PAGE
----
As with any hurricane season, you’ve probably heard some terminology this year that you may not have understood. Below are a few terms that I’ve heard a lot over the past few weeks, with Harvey and now with Irma. I hope this helps you understand those terms and, in turn, the hurricanes a little bit better! As always, let me know if you have any questions, or if there’s a term you’ve heard that you didn’t quite understand. I’d be glad to add it to this list!
Eyewall Replacement Cycle
With all the talk about eyewall replacement cycles (ERC), you may be wondering what exactly an ERC is. First of all, we don’t fully understand the whole ERC and much research is needed to fully understand these cycles. We do know they naturally occur in intense tropical cyclones. At some point in the life cycle of the hurricane, the eye begins to contract and grow smaller. At the same time, some of the outer rainbands begin to move inward to create a new eye wall. While this process takes place, the cyclone weakens. The new eyewall eventually organizes and the storm can then regain its original intensity or may even become stronger.
So, basically the eyewall begins to collapse while the outer rainbands move in to take its place. That’s the gist of an ERC.
Some of you may have noticed the fanning out of clouds over the top of Irma (or any hurricane). I’ll try to explain why.
First, air has to rise in order for clouds to form. The air rises, cools, and condenses to form clouds. We all know air temperature decreases with height. It gets colder the higher up you go (think about climbing a mountain with snow on top). As the warm air rises, it cools and reaches its dew point. The dewpoint is the temperature air must be cooled to in order to condense. For example, right now my air temperature is 64 but my dewpoint is 48. That means I would have to cool the air outside to 48 in order to saturate the air (100% humidity).
In order to get this air to rise, you have to have a way for it to be carried away aloft (divergence). As with any storm, air has to come together at the surface (convergence) and move away (divergence) aloft. For severe weather on the mainland, the jet stream serves this purpose by carrying the air aloft away. That provides the divergence. In the tropics, it gets a little trickier. I’ll try to keep it simple.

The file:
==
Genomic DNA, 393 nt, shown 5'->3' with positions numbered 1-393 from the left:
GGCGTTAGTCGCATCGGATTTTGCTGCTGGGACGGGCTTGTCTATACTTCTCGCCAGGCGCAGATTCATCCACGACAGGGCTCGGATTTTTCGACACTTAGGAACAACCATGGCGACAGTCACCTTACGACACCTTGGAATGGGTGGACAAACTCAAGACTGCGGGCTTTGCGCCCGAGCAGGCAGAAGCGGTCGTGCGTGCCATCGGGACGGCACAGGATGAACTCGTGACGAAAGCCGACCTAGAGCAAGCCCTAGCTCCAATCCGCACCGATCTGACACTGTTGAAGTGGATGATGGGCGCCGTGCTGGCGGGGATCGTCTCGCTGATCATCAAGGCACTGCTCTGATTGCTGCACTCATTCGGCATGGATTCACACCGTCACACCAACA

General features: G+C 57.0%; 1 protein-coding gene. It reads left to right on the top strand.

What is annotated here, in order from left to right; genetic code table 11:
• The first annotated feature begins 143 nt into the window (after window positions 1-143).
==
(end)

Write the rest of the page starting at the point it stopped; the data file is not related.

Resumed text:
As thunderstorms erupt around the center of the hurricane, they release a lot of heat. That is because the process of condensation (vapor to water) releases heat. This causes the air to be very warm at the center of the hurricane, and that causes pressure to slowly drop with increasing altitude. The pressure outside the storm drops more rapidly with height (as it normally does). This causes the pressure at the middle of the storm to be higher relative to the pressure around the edges of the storm. Since wind always blows from higher pressure to lower pressure, the air moves away from the center of the storm and to the areas of lower pressure around the edges. This creates a vacuum for more rising air to fill. And, again, that rising air forms clouds, storms, etc. creating a tropical cyclone. The faster that air rises, the more robust the t-storms can become. That’s why we measure the pressure in the hurricanes. That tells us how fast the air is rising. The lower the pressure, the faster the air is rising.
This outward flow is diverging away from the storm and is anticyclonic (flows counter-clockwise). Diverging air flows anticyclonically, while converging air flows cyclonically. This is why if you look closely, you’ll notice the cirrus clouds around the edge of a hurricane spin in the opposite direction of the storm itself. Check it out the next time you look at a hurricane spin on satellite (esp on visible satellite).
This is another complicated aspect of a hurricane but I will try to keep it simple. This effect is often seen by hurricane hunters, especially in strong hurricanes. It is when the eyewall widens with height as it spirals upward, creating a look similar to that of a stadium. One reason for this is due to the air parcels moving outward as they rise. They do this, in part, because of less friction with increasing altitude. As a result of less friction, the wind speeds increase and “fling” (centrifugal force) the parcels outward more with height. Studies have shown that these winds increase by 1-4%, which is enough to fling the parcels out enough to create this cool effect.
We usually see tropical systems weaken when they make landfall. Occasionally, this isn’t the case. If a hurricane moves over an area with high moisture content from evaporation, such as marshes or swamps, it might not realize that it is no longer over the ocean. Saturated soils may create conditions similar to what the cyclone experienced over the ocean. This can cause the tropical system to either hold on to its intensity or even strengthen if conditions are right.